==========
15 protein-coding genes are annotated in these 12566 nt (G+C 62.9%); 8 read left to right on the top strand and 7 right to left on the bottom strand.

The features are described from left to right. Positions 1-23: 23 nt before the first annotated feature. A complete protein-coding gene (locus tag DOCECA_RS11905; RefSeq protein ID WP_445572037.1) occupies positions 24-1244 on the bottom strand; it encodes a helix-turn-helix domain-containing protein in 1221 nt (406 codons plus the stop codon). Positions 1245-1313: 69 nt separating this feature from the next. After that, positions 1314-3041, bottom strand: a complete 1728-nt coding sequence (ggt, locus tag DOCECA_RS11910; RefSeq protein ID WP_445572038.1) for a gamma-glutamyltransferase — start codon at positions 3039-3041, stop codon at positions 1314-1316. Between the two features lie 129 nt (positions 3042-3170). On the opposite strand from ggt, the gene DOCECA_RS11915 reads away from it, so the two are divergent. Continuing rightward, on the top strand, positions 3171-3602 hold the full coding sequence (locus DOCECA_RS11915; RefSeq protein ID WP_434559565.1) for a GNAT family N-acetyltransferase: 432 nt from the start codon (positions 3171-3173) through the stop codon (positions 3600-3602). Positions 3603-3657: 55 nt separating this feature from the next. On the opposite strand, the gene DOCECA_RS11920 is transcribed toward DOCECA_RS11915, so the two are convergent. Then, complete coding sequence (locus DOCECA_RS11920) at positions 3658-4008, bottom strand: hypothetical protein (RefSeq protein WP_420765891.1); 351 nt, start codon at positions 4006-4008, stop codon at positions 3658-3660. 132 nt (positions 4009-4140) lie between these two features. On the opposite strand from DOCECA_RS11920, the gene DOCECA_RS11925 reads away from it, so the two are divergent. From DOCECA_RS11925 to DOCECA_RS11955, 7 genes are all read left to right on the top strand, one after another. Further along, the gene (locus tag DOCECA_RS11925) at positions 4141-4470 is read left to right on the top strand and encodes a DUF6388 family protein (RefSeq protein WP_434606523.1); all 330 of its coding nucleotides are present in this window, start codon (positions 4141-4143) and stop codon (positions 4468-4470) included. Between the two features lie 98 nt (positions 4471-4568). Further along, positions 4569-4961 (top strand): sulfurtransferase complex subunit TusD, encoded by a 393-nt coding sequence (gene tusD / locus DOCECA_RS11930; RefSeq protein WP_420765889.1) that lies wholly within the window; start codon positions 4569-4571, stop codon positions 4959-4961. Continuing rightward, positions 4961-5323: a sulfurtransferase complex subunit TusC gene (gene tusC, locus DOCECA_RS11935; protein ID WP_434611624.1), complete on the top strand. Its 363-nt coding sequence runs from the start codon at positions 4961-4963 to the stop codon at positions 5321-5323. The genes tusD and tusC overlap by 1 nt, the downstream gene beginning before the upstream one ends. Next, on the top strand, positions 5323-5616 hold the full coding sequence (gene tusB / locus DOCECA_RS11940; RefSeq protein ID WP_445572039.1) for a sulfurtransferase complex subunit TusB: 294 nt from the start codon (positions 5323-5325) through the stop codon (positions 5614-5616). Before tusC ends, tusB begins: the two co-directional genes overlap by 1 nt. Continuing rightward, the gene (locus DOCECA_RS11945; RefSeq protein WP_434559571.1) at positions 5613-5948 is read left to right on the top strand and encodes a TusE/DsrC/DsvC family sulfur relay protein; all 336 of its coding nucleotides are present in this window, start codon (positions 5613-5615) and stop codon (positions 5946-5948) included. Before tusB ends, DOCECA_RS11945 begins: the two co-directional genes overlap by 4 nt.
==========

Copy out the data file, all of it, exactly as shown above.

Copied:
15 protein-coding genes are annotated in these 12566 nt (G+C 62.9%); 8 read left to right on the top strand and 7 right to left on the bottom strand.

The features are described from left to right. Positions 1-23: 23 nt before the first annotated feature. A complete protein-coding gene (locus tag DOCECA_RS11905; RefSeq protein ID WP_445572037.1) occupies positions 24-1244 on the bottom strand; it encodes a helix-turn-helix domain-containing protein in 1221 nt (406 codons plus the stop codon). Positions 1245-1313: 69 nt separating this feature from the next. After that, positions 1314-3041, bottom strand: a complete 1728-nt coding sequence (ggt, locus tag DOCECA_RS11910; RefSeq protein ID WP_445572038.1) for a gamma-glutamyltransferase — start codon at positions 3039-3041, stop codon at positions 1314-1316. Between the two features lie 129 nt (positions 3042-3170). On the opposite strand from ggt, the gene DOCECA_RS11915 reads away from it, so the two are divergent. Continuing rightward, on the top strand, positions 3171-3602 hold the full coding sequence (locus DOCECA_RS11915; RefSeq protein ID WP_434559565.1) for a GNAT family N-acetyltransferase: 432 nt from the start codon (positions 3171-3173) through the stop codon (positions 3600-3602). Positions 3603-3657: 55 nt separating this feature from the next. On the opposite strand, the gene DOCECA_RS11920 is transcribed toward DOCECA_RS11915, so the two are convergent. Then, complete coding sequence (locus DOCECA_RS11920) at positions 3658-4008, bottom strand: hypothetical protein (RefSeq protein WP_420765891.1); 351 nt, start codon at positions 4006-4008, stop codon at positions 3658-3660. 132 nt (positions 4009-4140) lie between these two features. On the opposite strand from DOCECA_RS11920, the gene DOCECA_RS11925 reads away from it, so the two are divergent. From DOCECA_RS11925 to DOCECA_RS11955, 7 genes are all read left to right on the top strand, one after another. Further along, the gene (locus tag DOCECA_RS11925) at positions 4141-4470 is read left to right on the top strand and encodes a DUF6388 family protein (RefSeq protein WP_434606523.1); all 330 of its coding nucleotides are present in this window, start codon (positions 4141-4143) and stop codon (positions 4468-4470) included. Between the two features lie 98 nt (positions 4471-4568). Further along, positions 4569-4961 (top strand): sulfurtransferase complex subunit TusD, encoded by a 393-nt coding sequence (gene tusD / locus DOCECA_RS11930; RefSeq protein WP_420765889.1) that lies wholly within the window; start codon positions 4569-4571, stop codon positions 4959-4961. Continuing rightward, positions 4961-5323: a sulfurtransferase complex subunit TusC gene (gene tusC, locus DOCECA_RS11935; protein ID WP_434611624.1), complete on the top strand. Its 363-nt coding sequence runs from the start codon at positions 4961-4963 to the stop codon at positions 5321-5323. The genes tusD and tusC overlap by 1 nt, the downstream gene beginning before the upstream one ends. Next, on the top strand, positions 5323-5616 hold the full coding sequence (gene tusB / locus DOCECA_RS11940; RefSeq protein ID WP_445572039.1) for a sulfurtransferase complex subunit TusB: 294 nt from the start codon (positions 5323-5325) through the stop codon (positions 5614-5616). Before tusC ends, tusB begins: the two co-directional genes overlap by 1 nt. Continuing rightward, the gene (locus DOCECA_RS11945; RefSeq protein WP_434559571.1) at positions 5613-5948 is read left to right on the top strand and encodes a TusE/DsrC/DsvC family sulfur relay protein; all 336 of its coding nucleotides are present in this window, start codon (positions 5613-5615) and stop codon (positions 5946-5948) included. Before tusB ends, DOCECA_RS11945 begins: the two co-directional genes overlap by 4 nt.